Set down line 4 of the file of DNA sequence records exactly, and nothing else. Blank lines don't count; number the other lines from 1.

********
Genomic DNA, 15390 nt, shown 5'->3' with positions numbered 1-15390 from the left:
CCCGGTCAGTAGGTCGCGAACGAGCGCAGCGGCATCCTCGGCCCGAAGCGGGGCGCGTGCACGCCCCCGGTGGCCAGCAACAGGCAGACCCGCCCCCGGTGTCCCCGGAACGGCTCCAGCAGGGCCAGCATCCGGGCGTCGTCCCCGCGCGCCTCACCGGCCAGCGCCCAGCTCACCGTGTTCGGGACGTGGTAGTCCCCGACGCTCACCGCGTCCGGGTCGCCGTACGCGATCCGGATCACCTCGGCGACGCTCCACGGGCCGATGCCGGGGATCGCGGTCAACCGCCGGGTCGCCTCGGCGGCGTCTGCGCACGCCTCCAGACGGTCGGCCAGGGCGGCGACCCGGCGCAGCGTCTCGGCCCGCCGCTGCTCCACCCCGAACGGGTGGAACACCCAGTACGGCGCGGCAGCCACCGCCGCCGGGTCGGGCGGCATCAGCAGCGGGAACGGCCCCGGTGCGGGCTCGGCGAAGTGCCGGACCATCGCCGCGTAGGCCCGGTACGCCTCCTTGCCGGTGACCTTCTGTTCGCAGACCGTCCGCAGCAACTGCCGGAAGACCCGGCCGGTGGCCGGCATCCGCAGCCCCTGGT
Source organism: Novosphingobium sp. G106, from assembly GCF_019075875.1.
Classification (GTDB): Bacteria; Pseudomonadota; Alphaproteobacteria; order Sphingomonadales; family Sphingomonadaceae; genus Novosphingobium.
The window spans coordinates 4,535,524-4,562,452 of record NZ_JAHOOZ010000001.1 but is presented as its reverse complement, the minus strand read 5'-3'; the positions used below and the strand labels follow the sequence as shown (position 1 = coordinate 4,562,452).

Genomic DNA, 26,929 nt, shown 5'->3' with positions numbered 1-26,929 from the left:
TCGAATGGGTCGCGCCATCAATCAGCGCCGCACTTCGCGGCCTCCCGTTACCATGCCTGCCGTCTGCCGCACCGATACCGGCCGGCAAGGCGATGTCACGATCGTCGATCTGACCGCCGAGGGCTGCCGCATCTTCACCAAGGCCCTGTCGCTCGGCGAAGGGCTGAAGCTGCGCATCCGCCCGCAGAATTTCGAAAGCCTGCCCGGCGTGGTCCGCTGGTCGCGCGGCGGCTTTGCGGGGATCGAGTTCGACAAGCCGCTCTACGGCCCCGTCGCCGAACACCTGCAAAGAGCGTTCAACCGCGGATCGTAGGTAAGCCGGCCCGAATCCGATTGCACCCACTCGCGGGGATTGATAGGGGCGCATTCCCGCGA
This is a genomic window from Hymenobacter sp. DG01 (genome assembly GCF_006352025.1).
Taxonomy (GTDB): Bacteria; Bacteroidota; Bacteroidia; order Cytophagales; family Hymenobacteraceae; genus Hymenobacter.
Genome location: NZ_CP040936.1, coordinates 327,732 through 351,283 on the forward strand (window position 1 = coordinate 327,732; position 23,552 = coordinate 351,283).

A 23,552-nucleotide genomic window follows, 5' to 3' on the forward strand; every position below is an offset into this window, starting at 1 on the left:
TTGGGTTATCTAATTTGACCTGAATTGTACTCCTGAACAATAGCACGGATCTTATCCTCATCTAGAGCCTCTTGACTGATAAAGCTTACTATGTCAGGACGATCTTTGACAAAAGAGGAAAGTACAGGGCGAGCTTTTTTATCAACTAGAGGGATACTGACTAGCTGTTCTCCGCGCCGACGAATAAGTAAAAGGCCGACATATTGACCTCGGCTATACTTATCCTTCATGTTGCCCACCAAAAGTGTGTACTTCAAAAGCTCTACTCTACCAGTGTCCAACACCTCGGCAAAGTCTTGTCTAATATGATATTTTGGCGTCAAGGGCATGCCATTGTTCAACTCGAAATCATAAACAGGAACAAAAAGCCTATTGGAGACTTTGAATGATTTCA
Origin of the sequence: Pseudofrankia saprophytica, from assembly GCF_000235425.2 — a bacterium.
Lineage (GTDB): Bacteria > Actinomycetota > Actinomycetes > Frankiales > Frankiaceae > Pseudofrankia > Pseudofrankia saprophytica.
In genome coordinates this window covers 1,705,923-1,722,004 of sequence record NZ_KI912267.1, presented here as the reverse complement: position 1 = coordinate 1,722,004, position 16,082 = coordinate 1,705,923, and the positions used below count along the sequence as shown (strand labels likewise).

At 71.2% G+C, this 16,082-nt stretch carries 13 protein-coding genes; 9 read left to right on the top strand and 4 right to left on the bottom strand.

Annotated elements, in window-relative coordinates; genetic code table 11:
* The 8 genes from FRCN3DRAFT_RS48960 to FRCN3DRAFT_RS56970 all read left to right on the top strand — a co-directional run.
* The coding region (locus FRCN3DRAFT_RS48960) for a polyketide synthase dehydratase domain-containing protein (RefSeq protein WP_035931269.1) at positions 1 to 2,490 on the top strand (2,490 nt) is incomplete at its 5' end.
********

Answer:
Classification (GTDB): Bacteria; Pseudomonadota; Alphaproteobacteria; order Sphingomonadales; family Sphingomonadaceae; genus Novosphingobium.